The Protecting Access to Medicare Act (PAMA) was signed into law on April 1, 2014. It mandated all physicians and ordering professionals in the Medicare program to consult with a qualified Clinical Decision Support (CDS) software based on appropriate use criteria (AUC) for ordering advanced imaging studies such as diagnostic MRI, CT and nuclear medicine or PET services.
The implementation deadline for the CDS program was originally set for January 1, 2017. However, the Medicare Physician Fee Schedule released on October 30, 2015, noted that the Centers for Medicare and Medicaid Services (CMS) will delay the deadline. According to AuntMinnie’s Erik L. Ridley, “CMS indicated that it now doesn’t expect to have approved CDS ‘mechanisms’ until approximately the summer of 2017. The agency said it was not yet in a position to predict the exact timing of a new deadline for when practitioners are expected to begin utilizing clinical decision support.” CDS will still happen; it is still the law of the land. It will just happen later. Reaction to the postponement has ranged from disappointment to relief.
According to Radiology Business, exams that take place in physician offices, hospital outpatient centers or emergency departments will require consultation of AUC of advanced diagnostic services such as MRI, CT and nuclear medicine, including PET. The exams are exempt for inpatient imaging, emergency services as defined under the Emergency Medical Treatment and Active Labor Act (EMTALA). X-ray, fluoroscopy and ultrasound exams will not require AUC/CDS.
CDS advocates disappointed
One advocate for CDS, the American College of Radiology (ACR), has voiced disappointment and concern for Medicare recipients especially. According to Dr. Geraldine McGinty, chair of ACR’s Commission on Economics, “We engaged with [CMS] multiple times since then, understanding that this is a new paradigm and new program for them and really wanting to help them as much as we can.” McGinty continued, “We feel it is absolutely doable to have that implemented at the original date of January 1, 2017, so obviously we’re disappointed to see Medicare beneficiaries not getting the benefit of this quality tool when they were originally supposed to.”
McGinty explains that the alternative to software-based clinical decision support is radiology benefits managers. “If this delay provides an opportunity for (radiology benefits managers] to be the solution and not clinical decision support, that would be very unfortunate for [Medicare] beneficiaries,” said McGinty.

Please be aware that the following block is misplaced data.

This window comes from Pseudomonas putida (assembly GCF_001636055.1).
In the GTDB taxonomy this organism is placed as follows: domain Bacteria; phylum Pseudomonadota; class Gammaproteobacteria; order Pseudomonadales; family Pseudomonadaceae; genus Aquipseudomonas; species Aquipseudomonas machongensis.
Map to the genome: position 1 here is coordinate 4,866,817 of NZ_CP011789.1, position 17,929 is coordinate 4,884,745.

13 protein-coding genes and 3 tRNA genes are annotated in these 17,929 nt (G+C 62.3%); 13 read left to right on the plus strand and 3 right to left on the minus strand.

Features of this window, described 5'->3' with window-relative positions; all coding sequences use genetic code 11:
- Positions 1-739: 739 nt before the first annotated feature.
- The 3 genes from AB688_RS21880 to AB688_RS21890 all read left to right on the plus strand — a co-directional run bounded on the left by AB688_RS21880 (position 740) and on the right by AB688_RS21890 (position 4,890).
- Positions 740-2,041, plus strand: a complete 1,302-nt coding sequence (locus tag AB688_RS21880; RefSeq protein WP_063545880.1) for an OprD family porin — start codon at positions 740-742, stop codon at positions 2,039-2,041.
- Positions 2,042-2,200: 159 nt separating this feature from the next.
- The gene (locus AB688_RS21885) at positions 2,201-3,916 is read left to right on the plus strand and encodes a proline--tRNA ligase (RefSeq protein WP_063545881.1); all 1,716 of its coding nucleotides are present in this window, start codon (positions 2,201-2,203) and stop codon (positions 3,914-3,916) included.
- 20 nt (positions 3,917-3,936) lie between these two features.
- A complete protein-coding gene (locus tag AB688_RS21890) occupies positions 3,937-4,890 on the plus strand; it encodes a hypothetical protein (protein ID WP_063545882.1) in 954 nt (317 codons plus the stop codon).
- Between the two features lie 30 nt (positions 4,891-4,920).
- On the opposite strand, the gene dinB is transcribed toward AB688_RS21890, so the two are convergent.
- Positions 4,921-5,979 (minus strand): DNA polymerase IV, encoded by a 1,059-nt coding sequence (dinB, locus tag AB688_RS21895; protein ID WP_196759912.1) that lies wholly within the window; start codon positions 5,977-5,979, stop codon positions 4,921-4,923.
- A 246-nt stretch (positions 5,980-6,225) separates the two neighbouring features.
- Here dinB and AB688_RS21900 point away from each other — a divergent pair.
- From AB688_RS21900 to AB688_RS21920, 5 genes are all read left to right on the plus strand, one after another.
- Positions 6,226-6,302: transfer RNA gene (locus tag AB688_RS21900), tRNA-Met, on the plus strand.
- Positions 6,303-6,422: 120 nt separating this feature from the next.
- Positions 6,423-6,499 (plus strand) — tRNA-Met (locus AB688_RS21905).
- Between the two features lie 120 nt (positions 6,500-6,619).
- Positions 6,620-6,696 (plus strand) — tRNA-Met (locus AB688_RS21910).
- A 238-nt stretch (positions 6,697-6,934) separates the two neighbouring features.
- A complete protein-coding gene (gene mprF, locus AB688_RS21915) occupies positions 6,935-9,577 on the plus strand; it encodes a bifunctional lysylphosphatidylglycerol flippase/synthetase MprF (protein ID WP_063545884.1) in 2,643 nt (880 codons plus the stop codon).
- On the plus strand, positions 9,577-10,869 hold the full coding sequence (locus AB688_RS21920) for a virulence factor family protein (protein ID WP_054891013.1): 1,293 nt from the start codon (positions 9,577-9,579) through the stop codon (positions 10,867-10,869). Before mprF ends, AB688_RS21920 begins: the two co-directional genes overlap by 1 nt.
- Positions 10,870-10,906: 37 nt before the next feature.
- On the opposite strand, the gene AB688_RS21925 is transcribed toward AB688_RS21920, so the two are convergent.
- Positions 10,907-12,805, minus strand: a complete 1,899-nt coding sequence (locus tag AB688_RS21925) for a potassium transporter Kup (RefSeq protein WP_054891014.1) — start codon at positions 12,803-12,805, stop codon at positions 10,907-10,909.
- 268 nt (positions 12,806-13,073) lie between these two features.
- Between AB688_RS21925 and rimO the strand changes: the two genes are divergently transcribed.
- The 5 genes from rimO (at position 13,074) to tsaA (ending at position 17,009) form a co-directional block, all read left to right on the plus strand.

Relieved about the postponement
The Association for Medical Imaging Management (AHRA), has stated relief about the compliance date push back. In a blog posted on November 4, 2015, Sheila M. Sferrella, CRA, FAHRA, chair of the AHRA Regulatory Affairs Committee, writes that while AHRA members do not disagree with the endpoint of meeting the AUC/CDS consultation requirements, the deadline of January 1, 2017 doesn’t allow enough time to do it right.
Sferrella writes, “If you do the preparatory work and go a bit slower, you avoid downstream mistakes and workarounds. In my humble opinion, we are seeing the consequences of trying to do too much, too fast with lots of other policies (can you say EHR Meaningful use and inter-operability!).
One small example is that there is supposed to be a hashtag that will cross interfaces to billing. This has only been considered for a HCFA 1500 bill. No one has thought about the UB04 form which is used for hospital billing. AHRA has raised this issue with the e-Ordering Coalition and is working with HFMA and the committee that approves what goes onto the HCFA and UB billing forms. That is just one issue we have identified.”
Some points to consider
When CDS eventually happens, physicians who provide advanced imaging services such as CT, MRI, nuclear medicine and PET will only be paid if claims for reimbursement confirm that the appropriate use criteria was consulted, which CDS system was used, and whether the exam adhered or did not adhere to an acceptable CDS rating. AUC will have to be government-approved and evidence-based as established by a CDS software system. Note that while physicians do not necessarily have to adhere to the AUC, they must confirm that the guidelines were consulted.
Final Thoughts | CMS Delays Deadline for Clinical Decision Support Implementation
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